Another year, another survey, another feedback report.

The good

This year questions covered many interesting topics and workplace questions, it was easy to flow up and didn't feel odd to answer most if not all of them.

The structure and the way it was organized made sense and the results (100.000 answers!) are clear, last year it was just 64,000, that means that 40.000 more users took the survey to the end! kudos.

The bad

Both looking at the survey data and remembering the questions, one clear point is that there is quite little difference between amateur devs and professional devs on most (if not all) graphs.

After generating the data, was it necessary to split most features between these two categories given the marginal difference in values? Maybe other metrics more relevant could have been chosen, I'm not sure.

The ugly

This year, again, the SO survey results report forgot about the existence of anything else than [World | USA] in response graph creation, or (in those that weren't [World | USA]) [Top 5 countries without a clear comparison context].

I hope that in future years, citizens from the rest of the world are taken in count and the data is displayed in reference to the socio-economical contexts they belong to, and not just "this place had more responses".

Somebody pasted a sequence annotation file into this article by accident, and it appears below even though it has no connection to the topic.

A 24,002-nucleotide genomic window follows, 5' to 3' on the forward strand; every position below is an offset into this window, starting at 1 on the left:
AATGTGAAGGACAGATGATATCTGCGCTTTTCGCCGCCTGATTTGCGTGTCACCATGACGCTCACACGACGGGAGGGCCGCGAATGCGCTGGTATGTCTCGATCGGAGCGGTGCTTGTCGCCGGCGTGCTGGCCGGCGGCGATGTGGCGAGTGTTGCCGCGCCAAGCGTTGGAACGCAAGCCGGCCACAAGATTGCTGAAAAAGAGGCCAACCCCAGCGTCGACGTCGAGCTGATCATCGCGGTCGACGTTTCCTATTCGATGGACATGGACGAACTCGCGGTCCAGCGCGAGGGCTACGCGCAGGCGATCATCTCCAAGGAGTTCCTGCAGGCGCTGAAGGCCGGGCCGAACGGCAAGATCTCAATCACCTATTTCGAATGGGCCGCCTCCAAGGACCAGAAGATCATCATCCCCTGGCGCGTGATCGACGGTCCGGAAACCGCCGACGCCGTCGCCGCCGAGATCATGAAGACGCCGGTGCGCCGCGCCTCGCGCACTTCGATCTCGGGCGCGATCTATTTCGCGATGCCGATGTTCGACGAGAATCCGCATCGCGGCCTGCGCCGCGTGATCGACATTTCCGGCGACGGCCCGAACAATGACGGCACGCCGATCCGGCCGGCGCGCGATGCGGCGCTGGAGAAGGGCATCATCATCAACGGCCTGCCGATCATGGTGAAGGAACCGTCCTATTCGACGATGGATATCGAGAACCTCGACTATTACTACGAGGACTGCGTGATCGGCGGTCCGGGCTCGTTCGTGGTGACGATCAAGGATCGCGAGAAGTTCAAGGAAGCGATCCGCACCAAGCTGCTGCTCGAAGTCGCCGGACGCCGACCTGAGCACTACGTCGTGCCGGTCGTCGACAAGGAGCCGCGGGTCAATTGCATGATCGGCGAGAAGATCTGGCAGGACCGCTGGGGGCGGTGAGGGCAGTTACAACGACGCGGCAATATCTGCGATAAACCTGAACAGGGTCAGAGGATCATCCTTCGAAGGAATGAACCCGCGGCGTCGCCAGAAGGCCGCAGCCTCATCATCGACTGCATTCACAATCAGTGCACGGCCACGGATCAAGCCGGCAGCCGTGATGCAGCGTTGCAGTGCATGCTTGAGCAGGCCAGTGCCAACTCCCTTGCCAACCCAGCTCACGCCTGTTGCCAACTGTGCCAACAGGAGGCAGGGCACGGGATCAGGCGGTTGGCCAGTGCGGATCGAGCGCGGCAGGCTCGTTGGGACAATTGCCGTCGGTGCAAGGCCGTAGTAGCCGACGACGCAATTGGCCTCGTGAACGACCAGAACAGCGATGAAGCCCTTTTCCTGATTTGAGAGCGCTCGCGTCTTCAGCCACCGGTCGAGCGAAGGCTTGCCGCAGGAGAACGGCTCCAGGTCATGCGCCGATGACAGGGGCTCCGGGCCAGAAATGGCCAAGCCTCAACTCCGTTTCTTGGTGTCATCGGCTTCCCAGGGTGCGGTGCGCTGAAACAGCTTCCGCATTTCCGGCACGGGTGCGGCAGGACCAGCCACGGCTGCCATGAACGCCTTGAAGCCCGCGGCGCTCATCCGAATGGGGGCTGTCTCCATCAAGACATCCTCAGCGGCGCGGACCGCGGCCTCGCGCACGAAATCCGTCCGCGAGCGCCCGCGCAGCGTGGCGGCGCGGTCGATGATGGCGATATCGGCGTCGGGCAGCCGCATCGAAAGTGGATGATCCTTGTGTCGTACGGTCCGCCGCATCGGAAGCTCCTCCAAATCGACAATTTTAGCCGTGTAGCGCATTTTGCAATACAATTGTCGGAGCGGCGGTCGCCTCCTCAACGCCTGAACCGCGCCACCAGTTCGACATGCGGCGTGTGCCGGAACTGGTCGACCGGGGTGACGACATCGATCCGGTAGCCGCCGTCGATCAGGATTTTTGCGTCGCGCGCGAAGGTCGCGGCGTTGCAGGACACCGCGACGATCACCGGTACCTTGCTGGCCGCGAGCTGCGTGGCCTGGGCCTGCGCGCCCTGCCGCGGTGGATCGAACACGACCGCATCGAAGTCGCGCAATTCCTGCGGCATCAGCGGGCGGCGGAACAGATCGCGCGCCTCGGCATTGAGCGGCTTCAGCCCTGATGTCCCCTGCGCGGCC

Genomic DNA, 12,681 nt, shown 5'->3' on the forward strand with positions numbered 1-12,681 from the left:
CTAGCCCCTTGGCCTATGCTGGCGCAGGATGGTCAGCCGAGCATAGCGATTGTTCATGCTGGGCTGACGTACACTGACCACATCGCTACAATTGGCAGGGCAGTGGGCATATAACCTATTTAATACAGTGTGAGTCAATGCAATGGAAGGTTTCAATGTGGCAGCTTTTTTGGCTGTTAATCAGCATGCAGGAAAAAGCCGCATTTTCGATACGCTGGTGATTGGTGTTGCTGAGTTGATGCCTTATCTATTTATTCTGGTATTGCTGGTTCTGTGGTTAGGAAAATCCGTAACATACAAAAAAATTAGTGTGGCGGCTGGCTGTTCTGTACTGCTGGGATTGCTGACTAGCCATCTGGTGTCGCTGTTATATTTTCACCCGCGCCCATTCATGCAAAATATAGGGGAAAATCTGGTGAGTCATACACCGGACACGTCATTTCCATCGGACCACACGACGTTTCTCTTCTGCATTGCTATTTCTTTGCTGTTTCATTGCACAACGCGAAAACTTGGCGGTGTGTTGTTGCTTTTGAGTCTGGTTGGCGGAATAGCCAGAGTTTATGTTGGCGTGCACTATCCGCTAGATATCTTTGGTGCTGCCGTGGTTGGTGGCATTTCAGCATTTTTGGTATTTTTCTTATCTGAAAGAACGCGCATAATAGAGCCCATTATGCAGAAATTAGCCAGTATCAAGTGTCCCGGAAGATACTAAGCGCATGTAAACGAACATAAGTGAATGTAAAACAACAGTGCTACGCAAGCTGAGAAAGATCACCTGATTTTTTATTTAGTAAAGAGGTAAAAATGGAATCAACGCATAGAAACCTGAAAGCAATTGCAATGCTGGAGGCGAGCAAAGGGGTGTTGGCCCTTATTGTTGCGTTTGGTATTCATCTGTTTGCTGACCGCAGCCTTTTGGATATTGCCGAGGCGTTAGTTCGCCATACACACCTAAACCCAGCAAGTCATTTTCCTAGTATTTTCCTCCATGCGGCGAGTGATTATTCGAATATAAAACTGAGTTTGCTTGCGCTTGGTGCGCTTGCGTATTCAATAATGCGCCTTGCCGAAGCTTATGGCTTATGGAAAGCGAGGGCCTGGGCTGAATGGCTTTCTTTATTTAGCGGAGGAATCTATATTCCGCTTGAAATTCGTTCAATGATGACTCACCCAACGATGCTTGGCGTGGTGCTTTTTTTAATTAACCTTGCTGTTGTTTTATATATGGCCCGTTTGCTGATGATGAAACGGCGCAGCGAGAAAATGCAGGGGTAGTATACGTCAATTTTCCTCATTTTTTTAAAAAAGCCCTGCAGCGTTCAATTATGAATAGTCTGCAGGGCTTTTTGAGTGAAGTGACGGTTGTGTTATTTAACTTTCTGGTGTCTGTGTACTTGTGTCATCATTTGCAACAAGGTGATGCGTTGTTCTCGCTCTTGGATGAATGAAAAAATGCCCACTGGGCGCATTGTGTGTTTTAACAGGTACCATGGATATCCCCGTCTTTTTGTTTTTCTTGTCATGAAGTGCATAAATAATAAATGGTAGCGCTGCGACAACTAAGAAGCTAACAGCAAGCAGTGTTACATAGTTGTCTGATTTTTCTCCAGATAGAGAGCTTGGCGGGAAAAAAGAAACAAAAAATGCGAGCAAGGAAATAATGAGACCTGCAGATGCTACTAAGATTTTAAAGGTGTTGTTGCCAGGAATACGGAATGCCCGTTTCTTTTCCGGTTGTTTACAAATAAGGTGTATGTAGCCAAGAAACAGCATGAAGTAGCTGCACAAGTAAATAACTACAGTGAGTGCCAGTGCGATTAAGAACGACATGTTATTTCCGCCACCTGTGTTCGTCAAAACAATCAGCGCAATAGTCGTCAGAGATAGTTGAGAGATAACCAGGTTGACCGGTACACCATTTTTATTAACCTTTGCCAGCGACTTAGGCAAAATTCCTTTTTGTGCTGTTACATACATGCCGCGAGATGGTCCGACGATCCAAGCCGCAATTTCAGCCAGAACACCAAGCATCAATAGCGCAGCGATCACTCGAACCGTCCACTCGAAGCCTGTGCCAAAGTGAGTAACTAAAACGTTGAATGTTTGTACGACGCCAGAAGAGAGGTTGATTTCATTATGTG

An example would be a 2-level menu between continents, and, inside those, continent averages or top 5 countries. Right now it serves little to no purpose to compare Germany with Canada or India, or to compare World (including USA? excluding USA?) vs. USA, without a wider context.


3 Answers 3


The Really Ugly

Stack Exchange should not be saying that these results are reflective of software developers as a whole. The survey methods alone that they used (convenience sampling) limit their conclusions primarily to users of Stack Overflow who took the survey. That is something that should be made clear in the press releases since the media reports these survey results. Once the data has been released it will be possible to do some statistical analysis with it to determine what it can tell you. That could actually a really good opportunity for Stack Exchange to collaborate with universities as well since they have survey methodologists that can help

Of course, in the long run, Stack Exchange really should just hire someone with a strong background in survey methods.


This year, again, the SO survey results report forgot about the existance of anything else than [World | USA] in response graph creation, or (in those that weren't [World | USA]) [Top 5 countries without a clear comparision context].

I agree. As one from the Netherlands, I felt like I got little insight into how others from my country answered. It was mostly just looking at the United States on a giant pedestal of how they responded and their lifestyle and work habits. I think it would be interesting to see what the responses were for all the different countries.

I'm surprised China isn't mentioned in any of the comparisons, considering how they had 3.12% of all responses, while Australia had 1.74%.

  • exactly my feelings!
    – CptEric
    Mar 13, 2018 at 13:53
  • Well actually its the user reach that's the problem. India also made about 13% contributions. Mar 13, 2018 at 14:23